If industry friends are visiting, I would go and have a drink and snack at The Republic Bar & Grill. It’s a great place to go in the evening and usually has live music. It’s outdoors and full of energy. Both old and new, up-and-coming artists come through to play. There’s a local gin made from sugar cane that’s used in cocktails. For drinks, I’d also recommend Front/Back which is a member’s club with a lot of bartenders that are affiliated. They make both classic cocktails and cocktails made using native ingredients. It’s both an indoor and outdoor space and there’s art from artists from around the continent.

A Great Spot To Work

Cafe Kwye is just behind the Holiday Inn and is a great work spot to go and hang and maybe catch up on emails. It has a bistro-cafe feel and uses local ingredients and suppliers as much as possible. The owner supports a lot of local food entrepreneurs who are coming up with new products. We do some of the desserts on the menu and there are also wraps, sandwiches and salads.

Two Other Local Dining Experiences

Dine On The Mat is a pop-up dining experience that I would recommend. The female chef is from Sierra Leone but she is of Fulani descent, so she does a lot of Fulani dishes. The chef at La Chaumiere is North African, so he has some interesting French and North African dishes on his menu that are lovely as well.

Japanese Tasting Menus

One of my favourite places is Santoku which is a high-end Japanese restaurant. A la carte is available but it also offers a couple of tasting menus including a fantastic vegetarian one which has amazing mushrooms. I also love the atmosphere. The décor is nice, the service is great, plus there’s also a great cocktail menu.

A Casual, Neighbourhood Restaurant

Then mid-range, a bit more casual, I would say is a place called Bistro 22 which is a quintessential bistro. It’s got a lovely little garden in the back where you can meet friends and have a drink. The menu has steak frites and things like that, but it isn’t only French food. They serve burgers, grilled fish, a vegetarian curry and a really nice braised octopus. At lunch time, there are salads and sandwiches, too. It’s like a neighbourhood restaurant.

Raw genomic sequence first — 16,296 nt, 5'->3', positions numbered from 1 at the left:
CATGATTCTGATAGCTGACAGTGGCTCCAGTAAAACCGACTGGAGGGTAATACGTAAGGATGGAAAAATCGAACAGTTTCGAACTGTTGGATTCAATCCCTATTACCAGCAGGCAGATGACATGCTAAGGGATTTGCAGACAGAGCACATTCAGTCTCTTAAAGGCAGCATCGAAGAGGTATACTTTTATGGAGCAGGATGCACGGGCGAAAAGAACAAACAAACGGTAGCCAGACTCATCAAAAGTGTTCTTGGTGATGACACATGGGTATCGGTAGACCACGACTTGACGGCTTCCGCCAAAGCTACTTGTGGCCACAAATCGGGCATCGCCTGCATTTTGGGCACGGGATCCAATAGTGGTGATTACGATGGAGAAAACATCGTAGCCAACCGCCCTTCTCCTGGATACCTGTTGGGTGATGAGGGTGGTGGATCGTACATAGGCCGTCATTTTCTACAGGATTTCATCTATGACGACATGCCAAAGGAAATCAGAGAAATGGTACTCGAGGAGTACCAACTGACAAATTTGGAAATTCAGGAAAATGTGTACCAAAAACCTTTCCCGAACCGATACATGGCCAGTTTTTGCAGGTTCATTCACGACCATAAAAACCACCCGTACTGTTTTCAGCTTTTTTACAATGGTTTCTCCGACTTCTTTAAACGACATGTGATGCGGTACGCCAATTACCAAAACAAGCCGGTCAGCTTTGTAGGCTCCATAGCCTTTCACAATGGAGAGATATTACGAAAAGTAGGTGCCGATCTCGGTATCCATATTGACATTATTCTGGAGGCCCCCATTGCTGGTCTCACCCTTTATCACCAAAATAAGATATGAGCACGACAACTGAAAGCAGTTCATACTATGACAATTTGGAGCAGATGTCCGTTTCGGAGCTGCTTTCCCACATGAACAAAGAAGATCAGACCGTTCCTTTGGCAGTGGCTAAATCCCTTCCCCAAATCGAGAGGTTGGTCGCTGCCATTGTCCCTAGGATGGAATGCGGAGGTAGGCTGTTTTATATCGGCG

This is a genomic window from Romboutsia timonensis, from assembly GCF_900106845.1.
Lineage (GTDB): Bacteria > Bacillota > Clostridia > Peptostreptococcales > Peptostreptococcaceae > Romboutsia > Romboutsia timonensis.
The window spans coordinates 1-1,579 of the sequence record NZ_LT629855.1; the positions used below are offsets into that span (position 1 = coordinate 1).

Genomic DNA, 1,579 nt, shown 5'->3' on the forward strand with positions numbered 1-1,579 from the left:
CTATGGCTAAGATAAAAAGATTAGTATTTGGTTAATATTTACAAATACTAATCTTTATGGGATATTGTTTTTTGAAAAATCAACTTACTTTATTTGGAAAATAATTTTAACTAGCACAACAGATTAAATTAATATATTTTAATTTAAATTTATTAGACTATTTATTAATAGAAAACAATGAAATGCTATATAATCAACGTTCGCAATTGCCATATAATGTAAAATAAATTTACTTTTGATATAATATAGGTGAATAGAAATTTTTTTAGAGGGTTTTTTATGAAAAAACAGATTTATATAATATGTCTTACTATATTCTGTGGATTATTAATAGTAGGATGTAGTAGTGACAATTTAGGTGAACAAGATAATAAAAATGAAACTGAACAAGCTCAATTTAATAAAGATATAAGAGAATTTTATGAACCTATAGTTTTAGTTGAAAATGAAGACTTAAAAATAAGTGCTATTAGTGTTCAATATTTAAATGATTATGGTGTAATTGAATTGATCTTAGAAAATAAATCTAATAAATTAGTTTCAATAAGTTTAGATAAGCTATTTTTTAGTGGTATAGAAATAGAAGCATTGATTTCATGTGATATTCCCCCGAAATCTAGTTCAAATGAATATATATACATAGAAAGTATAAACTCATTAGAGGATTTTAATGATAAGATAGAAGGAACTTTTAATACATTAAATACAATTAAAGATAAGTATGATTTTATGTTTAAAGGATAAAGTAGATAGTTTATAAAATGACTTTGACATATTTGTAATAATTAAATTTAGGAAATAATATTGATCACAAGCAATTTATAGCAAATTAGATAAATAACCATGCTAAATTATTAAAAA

My New African Cuisine Approach

My restaurant Midunu serves what I call New African cuisine and takes the lessons I’ve learned living across Africa. It’s plant-forward and uses ancient grains like sorghum and millet; wild and foraged things; and nuts and seeds to supplement protein. I tend to use animal proteins more as a garnish and meat that’s better for the climate: goat, for example, instead of beef. Goat tends to be more free-range and are also low maintenance animals. We also use snails in our food which are another traditional source of protein.

Communal dining and shared plates are also very traditional in many parts of the continent, so we want to bring some of those lessons into what we do. It’s going beyond contemporary plating and thinking: “how do we take cuisine, community and culture and intersect that with environment, sustainability and economy?” Try to use more local ingredients and generating the economy instead of going for the imported items.

It’s kind of a restaurant, not-restaurant. We have a quarterly nomadic dinner which is communal dining and we also have our tasting menu which is held every Thursday night. And for that we have our 12-course tasting menu which is looking at some of the tubers and some of the grains that are more traditional. The current menu is based on the winter season which is the drier part of the year where the winds are coming off the Sahara. Different things are in season and we’re highlighting those ingredients and just telling people about their uniqueness, journey and cuisine.

Right now, it’s a mostly Ghanaian tasting menu. For example, the first course is a water course. Traditionally, when you arrive home, you are given a glass of water that, in the coastal areas, is infused with smoke. That’s how we greet our guests at the beginning of the tasting menu. This menu will run until the next season when we move onto a new menu celebrating dishes, inspirations and flavours from around the continent.

An Edible Souvenir From Ghana

When visitors are heading out of the country, they should definitely pick up some of our hand-crafted chocolate made using chocolate made in Ghana. It’s great to actually buy the chocolate in Ghana, not just cocoa beans from Ghana. You can order our Midunu chocolates online and we will deliver them to your hotel the next day.

Guide last updated August 2020